For an international phenomenon like the Internet, this sort of parochialism probably won’t last long.

Opinion Quinnipiac Social Media Social Media Class

Quinnipiac Assignment 12 – ICM 552 – Privacy and Big Data

Quinnipiac Assignment 12 – ICM 552 – Privacy and Big Data

The Price of Handing Over an Email Address

Quinnipiac Assignment 12 – ICM 552 - Privacy and Big Data
The old MSN Hotmail inbox (Photo credit: Wikipedia)

One of the best pieces of advice I ever got when I was first surfing the Internet and beginning to understand the online community was to get a private throwaway email address. The idea was to use an online provider (I originally used Hotmail, and then moved over to Yahoo!) and not give out the address my husband and I had gotten when we signed up for our Internet Service Provider, Brigadoon. Brigadoon is long gone, replaced by several iterations and that service is now provided, in my home, by Comcast.

Eighteen years later, the Yahoo! account is one of my primary email addresses. Although my husband still uses the Comcast address, I almost never do.

It was an odd thing, back then, to use a separate address. We didn’t do this offline, e. g. neither of us had a post office box. Was it an unreasonable push for privacy in a marriage where we had vowed to be open with each other? Or was it a reasonable need for a separate space, almost like a separate set of friends or a man cave?

Of course, as we began to be spammed, I learned why this was such a good idea.

Throwaway Email Addresses

In fact, I also learned that using Gmail was better for activities such as job seeking. Now my resume sports a Gmail address, even though I still read most of my email via Yahoo!

But the throwaway address itself has become a more predominant one for me. And so now I am finding I don’t like it quite so much when it’s put out there.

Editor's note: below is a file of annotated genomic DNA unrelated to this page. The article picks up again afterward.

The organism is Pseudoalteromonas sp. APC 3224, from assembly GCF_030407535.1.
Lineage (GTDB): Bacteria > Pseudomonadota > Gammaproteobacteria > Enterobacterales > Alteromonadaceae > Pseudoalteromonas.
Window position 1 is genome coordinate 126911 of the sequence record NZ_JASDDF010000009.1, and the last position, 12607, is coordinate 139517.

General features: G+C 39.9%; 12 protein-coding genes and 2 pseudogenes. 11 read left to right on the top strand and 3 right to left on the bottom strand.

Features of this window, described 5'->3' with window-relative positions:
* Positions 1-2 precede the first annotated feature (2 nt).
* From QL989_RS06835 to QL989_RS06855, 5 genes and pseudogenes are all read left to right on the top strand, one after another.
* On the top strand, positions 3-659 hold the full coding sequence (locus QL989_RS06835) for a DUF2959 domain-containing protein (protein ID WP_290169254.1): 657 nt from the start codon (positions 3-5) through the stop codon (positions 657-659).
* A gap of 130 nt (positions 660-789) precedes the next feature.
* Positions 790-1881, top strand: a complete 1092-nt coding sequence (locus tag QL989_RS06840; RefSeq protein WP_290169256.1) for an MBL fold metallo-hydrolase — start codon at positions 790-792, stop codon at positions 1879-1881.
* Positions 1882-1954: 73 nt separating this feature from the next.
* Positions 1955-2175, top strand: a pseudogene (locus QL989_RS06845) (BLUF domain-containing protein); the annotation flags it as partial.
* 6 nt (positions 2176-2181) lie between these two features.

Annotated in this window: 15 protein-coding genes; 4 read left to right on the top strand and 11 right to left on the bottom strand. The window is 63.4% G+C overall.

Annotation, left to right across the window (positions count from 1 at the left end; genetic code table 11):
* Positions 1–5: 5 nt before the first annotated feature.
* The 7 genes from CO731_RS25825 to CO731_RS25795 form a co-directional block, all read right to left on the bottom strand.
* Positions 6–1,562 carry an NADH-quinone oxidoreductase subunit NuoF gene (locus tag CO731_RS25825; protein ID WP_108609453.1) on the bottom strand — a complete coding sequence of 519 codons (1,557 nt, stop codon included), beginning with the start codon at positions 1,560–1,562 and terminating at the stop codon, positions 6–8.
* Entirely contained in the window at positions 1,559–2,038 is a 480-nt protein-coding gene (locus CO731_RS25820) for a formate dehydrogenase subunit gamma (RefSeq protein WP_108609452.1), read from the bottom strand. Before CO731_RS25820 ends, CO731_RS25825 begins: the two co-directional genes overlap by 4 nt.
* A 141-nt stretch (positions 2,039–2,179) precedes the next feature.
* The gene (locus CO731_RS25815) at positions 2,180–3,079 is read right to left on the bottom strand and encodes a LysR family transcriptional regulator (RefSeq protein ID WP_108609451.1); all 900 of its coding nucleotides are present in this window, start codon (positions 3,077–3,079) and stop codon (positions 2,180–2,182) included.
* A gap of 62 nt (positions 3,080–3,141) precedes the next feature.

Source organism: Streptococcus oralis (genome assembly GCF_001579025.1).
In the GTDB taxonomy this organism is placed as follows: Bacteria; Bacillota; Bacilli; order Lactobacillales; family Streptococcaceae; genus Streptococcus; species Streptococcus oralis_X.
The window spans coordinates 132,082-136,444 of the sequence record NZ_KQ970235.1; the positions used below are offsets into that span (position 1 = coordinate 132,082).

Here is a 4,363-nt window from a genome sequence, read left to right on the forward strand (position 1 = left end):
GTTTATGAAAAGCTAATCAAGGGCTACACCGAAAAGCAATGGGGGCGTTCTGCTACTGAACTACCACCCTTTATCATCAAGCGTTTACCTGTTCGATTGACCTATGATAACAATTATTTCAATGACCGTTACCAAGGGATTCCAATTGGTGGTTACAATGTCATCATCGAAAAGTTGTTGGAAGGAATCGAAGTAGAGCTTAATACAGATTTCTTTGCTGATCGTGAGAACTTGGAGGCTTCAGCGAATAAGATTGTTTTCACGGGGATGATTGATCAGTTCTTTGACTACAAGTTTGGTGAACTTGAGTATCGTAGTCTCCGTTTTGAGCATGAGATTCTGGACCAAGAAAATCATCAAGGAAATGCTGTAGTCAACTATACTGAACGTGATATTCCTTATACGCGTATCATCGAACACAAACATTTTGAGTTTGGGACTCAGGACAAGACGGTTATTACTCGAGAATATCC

LinkedIn and My Email Addresses

Once again, LinkedIn is a bit of a bull in a china shop when it comes to email addresses. I currently have several addresses on my account, some of which are no longer active. However, if I attempt to apply for a job through the LinkedIn site, a drop down menu appears where my email address will be added. There is no opting out. You have to pick an email address to be sent along with your application, even though it’s possible to communicate on LinkedIn itself. Your telephone number can be altered or deleted, but not an email address. You have to send one along to whoever posted the job.

Does this compromise privacy? I think it does, as there are a lot of reasons why I might want to remain a bit hidden when applying for a job. Employers are able to post jobs anonymously, but potential employees aren’t being given that luxury when it comes to applying for those same openings. It’s just another example of potential employees and their possible future employers not being on anywhere near the same level.

And maybe, just maybe, LinkedIn should rethink this policy, and give job seekers an opportunity to hide themselves better, at least when the initial application goes out.

Quinnipiac Social Media Social Media Class

Quinnipiac Assignment 11 – ICM 552 – Net Neutrality

Quinnipiac Assignment 11 – ICM 552 – Net Neutrality